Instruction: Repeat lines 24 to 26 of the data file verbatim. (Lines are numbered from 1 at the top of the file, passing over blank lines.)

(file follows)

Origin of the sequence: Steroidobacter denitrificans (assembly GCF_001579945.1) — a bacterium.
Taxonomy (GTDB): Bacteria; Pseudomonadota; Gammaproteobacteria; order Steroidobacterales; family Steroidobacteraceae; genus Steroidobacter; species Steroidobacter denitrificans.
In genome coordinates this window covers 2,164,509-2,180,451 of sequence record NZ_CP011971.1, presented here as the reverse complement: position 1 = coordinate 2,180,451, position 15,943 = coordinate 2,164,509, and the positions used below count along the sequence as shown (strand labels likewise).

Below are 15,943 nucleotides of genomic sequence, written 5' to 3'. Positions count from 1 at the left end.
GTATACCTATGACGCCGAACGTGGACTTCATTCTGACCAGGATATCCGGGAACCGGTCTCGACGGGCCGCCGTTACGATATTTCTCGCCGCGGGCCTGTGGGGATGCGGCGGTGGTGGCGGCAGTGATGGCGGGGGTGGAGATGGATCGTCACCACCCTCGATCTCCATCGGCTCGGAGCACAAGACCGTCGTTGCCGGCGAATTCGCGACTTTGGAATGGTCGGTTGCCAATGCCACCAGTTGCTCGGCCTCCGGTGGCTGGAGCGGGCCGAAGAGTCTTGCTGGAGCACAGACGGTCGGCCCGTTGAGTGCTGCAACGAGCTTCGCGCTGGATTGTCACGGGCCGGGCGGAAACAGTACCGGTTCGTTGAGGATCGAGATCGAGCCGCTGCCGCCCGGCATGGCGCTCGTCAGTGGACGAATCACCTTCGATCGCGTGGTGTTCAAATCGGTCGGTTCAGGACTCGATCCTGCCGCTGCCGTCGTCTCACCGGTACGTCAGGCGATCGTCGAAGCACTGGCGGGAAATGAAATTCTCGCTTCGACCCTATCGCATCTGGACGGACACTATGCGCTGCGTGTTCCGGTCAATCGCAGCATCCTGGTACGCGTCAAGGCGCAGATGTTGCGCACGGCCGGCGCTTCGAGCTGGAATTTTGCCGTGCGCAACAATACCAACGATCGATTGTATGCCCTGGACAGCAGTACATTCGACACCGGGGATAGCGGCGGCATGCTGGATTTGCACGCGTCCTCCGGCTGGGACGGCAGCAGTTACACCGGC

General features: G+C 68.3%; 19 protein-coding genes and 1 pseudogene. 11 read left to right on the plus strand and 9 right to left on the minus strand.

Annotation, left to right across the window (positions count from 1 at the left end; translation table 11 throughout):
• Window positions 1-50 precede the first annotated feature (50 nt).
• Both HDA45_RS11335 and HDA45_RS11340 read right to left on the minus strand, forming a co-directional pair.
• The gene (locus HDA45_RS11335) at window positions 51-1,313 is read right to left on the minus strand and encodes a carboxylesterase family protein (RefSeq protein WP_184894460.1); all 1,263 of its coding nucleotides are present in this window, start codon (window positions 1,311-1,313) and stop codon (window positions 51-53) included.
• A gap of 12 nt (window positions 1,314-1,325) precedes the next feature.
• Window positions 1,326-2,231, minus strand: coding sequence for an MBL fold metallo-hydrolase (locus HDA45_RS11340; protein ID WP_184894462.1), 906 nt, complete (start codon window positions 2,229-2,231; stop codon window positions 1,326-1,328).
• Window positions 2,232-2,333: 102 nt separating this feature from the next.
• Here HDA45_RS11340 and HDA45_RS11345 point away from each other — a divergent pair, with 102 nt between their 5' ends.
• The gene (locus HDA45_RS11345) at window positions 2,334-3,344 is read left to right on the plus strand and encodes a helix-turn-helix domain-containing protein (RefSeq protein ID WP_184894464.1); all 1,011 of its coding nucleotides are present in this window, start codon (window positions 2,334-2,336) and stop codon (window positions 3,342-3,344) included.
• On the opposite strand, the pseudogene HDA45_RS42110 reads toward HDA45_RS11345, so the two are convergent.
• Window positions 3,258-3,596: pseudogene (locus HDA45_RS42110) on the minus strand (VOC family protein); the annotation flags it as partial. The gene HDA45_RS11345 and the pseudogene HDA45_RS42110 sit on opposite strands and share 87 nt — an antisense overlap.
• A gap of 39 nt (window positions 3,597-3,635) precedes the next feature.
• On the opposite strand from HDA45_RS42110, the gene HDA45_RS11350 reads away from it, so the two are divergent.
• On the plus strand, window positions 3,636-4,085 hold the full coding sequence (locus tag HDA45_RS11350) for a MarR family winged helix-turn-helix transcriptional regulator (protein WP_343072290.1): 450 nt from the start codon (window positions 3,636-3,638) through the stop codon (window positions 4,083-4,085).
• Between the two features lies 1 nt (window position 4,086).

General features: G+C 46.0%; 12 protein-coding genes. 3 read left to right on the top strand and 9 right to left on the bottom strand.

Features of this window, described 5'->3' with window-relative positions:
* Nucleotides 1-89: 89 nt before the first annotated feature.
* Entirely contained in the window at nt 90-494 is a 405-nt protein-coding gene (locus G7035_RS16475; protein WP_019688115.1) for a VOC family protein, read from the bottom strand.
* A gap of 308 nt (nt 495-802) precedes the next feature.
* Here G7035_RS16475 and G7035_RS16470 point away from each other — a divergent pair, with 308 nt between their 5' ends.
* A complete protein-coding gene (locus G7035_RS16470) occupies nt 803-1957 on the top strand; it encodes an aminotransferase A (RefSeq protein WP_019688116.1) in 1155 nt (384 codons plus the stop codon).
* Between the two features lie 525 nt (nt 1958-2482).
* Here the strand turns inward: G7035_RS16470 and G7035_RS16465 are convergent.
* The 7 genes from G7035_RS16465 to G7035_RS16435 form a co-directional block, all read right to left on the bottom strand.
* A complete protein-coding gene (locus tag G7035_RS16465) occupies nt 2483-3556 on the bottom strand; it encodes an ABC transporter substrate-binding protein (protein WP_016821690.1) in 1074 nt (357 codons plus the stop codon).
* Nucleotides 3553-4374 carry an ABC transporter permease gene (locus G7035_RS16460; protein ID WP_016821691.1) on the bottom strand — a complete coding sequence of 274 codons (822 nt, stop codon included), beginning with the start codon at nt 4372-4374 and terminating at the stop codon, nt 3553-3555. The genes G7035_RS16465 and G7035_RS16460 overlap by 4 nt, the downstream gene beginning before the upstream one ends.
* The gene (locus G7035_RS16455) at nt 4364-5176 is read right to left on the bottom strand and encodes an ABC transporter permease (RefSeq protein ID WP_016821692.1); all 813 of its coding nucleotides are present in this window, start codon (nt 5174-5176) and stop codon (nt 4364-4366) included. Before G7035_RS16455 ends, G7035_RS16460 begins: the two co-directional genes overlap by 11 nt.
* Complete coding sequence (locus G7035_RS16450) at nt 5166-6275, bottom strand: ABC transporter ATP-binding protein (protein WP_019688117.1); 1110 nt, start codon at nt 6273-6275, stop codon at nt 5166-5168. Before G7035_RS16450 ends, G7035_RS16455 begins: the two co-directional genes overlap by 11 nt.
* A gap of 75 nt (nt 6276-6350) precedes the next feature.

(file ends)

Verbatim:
* Nucleotides 1-89: 89 nt before the first annotated feature.
* Entirely contained in the window at nt 90-494 is a 405-nt protein-coding gene (locus G7035_RS16475; protein WP_019688115.1) for a VOC family protein, read from the bottom strand.
* A gap of 308 nt (nt 495-802) precedes the next feature.